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Why is that in JDK8: value used in lambda expression shuld beeffectively final?

 
 
jeti789@web.de
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      01-02-2013
I'm currently plaing with JDK8 and using lambda-8-b69-windows-i586-17_dec_2012. I wonder why this does not compile:

List<Integer> ints = new ArrayList<>();
ints.add(1);
ints.add(2);
ints.add(3);

int sum = 0;
ints.forEach(i -> {sum += i;});

The compiler error is "value used in lambda expression shuld be effectively final"

However, this here compiles:

int sumArray[] = new int[] { 0 };
ints.forEach(i -> {sumArray[0] += i;});

I'm a bit confused now. Does this mean that JDK8 closures are no true closures or is this a bug in my IDE (IDEA 12)?

Thanks, Oliver

 
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Steven Simpson
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      01-02-2013
On 02/01/13 12:51, http://www.velocityreviews.com/forums/(E-Mail Removed) wrote:
> I'm currently plaing with JDK8 and using lambda-8-b69-windows-i586-17_dec_2012. I wonder why this does not compile:
>
> List<Integer> ints = new ArrayList<>();
> ints.add(1);
> ints.add(2);
> ints.add(3);
>
> int sum = 0;
> ints.forEach(i -> {sum += i;});
>
> The compiler error is "value used in lambda expression shuld be effectively final"


It's the same reason why inner classes can't mutate local variables in
the enclosing scope. The method that accepts the lambda or inner class
instance cannot formally make any guarantee not to invoke the supplied
code in a non-serial way.

forEach could informally specify that it will execute its argument only
on its calling thread, and not after it returns, but the compiler could
not detect that guarantee and allow 'sum' to be modified.

(I'm using 'formal' to indicate something that can be detected by the
compiler.)


> However, this here compiles:
>
> int sumArray[] = new int[] { 0 };
> ints.forEach(i -> {sumArray[0] += i;});


Ultimately, the compiler can't stop anyone from shooting themselves in
the foot. You can still access an instance variable unsafely via a
lambda, for example.

Stopping the protection at the level of local variables could seem a bit
arbitrary, but it is still useful, since you expect the use of local
variables to be intrinsically thread-safe (and they remain so under this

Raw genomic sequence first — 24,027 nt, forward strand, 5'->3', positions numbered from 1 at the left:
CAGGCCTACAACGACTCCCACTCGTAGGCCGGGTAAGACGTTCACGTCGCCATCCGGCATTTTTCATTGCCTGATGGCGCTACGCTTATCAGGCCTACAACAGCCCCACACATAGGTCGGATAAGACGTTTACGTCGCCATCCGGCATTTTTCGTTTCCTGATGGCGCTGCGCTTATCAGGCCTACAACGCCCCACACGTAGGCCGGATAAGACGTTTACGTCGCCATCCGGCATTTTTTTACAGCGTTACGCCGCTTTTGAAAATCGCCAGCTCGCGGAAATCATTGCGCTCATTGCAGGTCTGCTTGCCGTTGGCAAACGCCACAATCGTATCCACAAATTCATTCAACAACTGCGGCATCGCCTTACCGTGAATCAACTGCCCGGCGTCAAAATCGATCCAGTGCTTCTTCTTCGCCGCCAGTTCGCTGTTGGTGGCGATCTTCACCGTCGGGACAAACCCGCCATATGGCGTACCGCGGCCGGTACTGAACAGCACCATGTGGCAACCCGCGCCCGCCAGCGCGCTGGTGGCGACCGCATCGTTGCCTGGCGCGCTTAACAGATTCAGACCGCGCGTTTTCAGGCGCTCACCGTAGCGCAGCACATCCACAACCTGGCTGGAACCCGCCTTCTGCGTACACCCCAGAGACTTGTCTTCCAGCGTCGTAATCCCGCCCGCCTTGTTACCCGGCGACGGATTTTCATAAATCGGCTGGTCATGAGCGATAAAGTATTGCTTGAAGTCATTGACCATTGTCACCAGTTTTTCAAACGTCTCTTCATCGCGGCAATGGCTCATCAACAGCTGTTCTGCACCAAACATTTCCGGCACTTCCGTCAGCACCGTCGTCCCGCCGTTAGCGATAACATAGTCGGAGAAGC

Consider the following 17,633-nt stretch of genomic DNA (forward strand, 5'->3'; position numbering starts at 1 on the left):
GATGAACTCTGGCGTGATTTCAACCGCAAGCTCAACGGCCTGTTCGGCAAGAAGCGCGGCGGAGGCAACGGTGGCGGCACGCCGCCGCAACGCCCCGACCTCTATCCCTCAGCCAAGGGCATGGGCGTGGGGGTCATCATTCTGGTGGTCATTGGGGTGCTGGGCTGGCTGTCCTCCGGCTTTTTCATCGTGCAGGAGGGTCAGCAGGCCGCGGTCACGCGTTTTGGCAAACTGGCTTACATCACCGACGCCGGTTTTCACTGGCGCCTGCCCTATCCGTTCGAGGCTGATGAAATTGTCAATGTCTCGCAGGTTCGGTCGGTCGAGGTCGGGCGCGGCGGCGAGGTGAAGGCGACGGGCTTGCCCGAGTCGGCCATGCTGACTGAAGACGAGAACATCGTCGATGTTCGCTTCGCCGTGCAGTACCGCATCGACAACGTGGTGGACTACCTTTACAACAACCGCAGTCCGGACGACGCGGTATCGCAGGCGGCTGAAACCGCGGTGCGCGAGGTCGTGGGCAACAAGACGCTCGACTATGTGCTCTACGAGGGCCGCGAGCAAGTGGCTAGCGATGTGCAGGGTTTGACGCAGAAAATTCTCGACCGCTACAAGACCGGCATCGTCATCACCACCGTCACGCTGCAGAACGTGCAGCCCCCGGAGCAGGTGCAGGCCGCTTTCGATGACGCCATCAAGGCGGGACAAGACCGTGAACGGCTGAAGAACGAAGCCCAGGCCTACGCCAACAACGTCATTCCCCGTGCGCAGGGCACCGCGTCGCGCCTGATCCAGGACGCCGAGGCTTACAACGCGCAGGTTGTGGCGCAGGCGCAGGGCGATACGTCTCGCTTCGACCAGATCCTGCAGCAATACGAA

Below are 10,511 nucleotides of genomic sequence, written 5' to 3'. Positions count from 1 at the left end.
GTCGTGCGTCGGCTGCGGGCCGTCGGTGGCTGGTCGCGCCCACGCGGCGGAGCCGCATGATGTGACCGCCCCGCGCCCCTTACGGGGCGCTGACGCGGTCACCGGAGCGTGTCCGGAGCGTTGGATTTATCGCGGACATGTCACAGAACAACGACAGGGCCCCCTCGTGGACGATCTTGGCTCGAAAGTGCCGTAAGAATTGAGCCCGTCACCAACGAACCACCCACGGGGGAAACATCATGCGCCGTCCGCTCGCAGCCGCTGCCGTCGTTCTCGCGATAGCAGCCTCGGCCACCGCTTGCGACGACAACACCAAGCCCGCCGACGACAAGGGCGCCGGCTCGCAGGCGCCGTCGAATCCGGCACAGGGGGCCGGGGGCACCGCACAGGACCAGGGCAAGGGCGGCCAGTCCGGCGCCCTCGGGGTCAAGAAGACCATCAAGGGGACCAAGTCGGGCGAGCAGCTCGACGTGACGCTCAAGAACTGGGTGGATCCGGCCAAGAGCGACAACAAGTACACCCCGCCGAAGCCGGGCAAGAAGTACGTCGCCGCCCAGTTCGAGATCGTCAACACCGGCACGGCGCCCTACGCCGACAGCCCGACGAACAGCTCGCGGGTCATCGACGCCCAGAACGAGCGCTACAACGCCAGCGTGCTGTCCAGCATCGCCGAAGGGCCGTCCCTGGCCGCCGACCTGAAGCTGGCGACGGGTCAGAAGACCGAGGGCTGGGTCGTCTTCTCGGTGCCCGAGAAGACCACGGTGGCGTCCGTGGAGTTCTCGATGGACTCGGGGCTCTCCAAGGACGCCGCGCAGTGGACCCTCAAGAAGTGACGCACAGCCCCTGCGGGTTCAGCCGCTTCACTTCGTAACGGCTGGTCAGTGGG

level of protection), and trying to provide more comprehensive
protection would be increasingly difficult.


> I'm a bit confused now. Does this mean that JDK8 closures are no true closures or is this a bug in my IDE (IDEA 12)?


For some definition of closures (one including mutable local capture),
JDK8 lambdas are not closures (hence, they are not called closures).
AIUI, the main goal of lambdas was to reduce verbosity/overhead of
anonymous classes used with algorithms that better exploit parallelism.
These do not typically require or work well with shared variables, and
supporting mutable locals efficiently would require considerable extra
effort for something substantially beyond the main goal.

I'm sure you can get a more authoritative explanation by checking the
lambda mailing-list archives:

<http://mail.openjdk.java.net/pipermail/lambda-dev/>

I suggest looking for terms such as 'mutable local capture', and
'effectively final'.


--
ss at comp dot lancs dot ac dot uk

 
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Stefan Ram
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      01-02-2013
(E-Mail Removed) writes:
>int sum = 0;
>ints.forEach(i -> {sum += i;});
>The compiler error is "value used in lambda expression shuld be effectively final"


I have no knowledge about or experience with the Java 1.8
lambdas, but my idea (made up by me right now) is:

You are passing »i -> {sum += i;}« to »ints«, which (»ints«)
is an object on the heap. This object »ints« may still hold
a reference to »i -> {sum += i;}«, when the method that
contained »int sum = 0;« already has expired. »sum« seems
to be a stack variable. So »ints« then might still hold
»i -> {sum += i;}«, but where is the variable »sum« then?

>However, this here compiles:
>int sumArray[] = new int[] { 0 };
>ints.forEach(i -> {sumArray[0] += i;});


This array lives on the heap and might outlive its function.

The compiler error message sounds strange, because a »value«
cannot be final, only a variable can be final. A value is
something like »4« or »8«. Values never change, even without
»final«.

 
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jeti789@web.de
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      01-02-2013
Hi Steven,

thanks for your elaborte answer.

>For some definition of closures (one including mutable local capture),
>JDK8 lambdas are not closures (hence, they are not called closures).


I see, I didn't know. I wished Sun/Oracle had made this more clear ...

>AIUI, the main goal of lambdas was to reduce verbosity/overhead of